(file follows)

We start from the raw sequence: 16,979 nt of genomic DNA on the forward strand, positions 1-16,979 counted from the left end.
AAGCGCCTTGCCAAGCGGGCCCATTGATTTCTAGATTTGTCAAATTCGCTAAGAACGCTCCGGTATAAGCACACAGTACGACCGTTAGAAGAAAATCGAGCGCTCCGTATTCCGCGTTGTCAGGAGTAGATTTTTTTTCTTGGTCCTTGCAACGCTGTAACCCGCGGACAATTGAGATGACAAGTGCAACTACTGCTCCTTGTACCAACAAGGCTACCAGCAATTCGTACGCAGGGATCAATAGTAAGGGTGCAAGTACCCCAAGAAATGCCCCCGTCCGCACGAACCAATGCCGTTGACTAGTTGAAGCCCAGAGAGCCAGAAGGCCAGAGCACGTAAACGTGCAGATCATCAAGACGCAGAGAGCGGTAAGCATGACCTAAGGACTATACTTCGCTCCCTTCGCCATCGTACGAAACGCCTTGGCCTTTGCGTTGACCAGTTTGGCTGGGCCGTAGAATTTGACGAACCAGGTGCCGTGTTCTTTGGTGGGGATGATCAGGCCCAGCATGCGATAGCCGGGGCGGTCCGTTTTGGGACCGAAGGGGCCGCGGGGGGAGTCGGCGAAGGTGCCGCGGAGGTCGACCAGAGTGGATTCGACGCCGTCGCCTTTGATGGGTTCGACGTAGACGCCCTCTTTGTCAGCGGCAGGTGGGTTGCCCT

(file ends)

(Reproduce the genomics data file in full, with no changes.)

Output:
We start from the raw sequence: 16,979 nt of genomic DNA on the forward strand, positions 1-16,979 counted from the left end.
AAGCGCCTTGCCAAGCGGGCCCATTGATTTCTAGATTTGTCAAATTCGCTAAGAACGCTCCGGTATAAGCACACAGTACGACCGTTAGAAGAAAATCGAGCGCTCCGTATTCCGCGTTGTCAGGAGTAGATTTTTTTTCTTGGTCCTTGCAACGCTGTAACCCGCGGACAATTGAGATGACAAGTGCAACTACTGCTCCTTGTACCAACAAGGCTACCAGCAATTCGTACGCAGGGATCAATAGTAAGGGTGCAAGTACCCCAAGAAATGCCCCCGTCCGCACGAACCAATGCCGTTGACTAGTTGAAGCCCAGAGAGCCAGAAGGCCAGAGCACGTAAACGTGCAGATCATCAAGACGCAGAGAGCGGTAAGCATGACCTAAGGACTATACTTCGCTCCCTTCGCCATCGTACGAAACGCCTTGGCCTTTGCGTTGACCAGTTTGGCTGGGCCGTAGAATTTGACGAACCAGGTGCCGTGTTCTTTGGTGGGGATGATCAGGCCCAGCATGCGATAGCCGGGGCGGTCCGTTTTGGGACCGAAGGGGCCGCGGGGGGAGTCGGCGAAGGTGCCGCGGAGGTCGACCAGAGTGGATTCGACGCCGTCGCCTTTGATGGGTTCGACGTAGACGCCCTCTTTGTCAGCGGCAGGTGGGTTGCCCT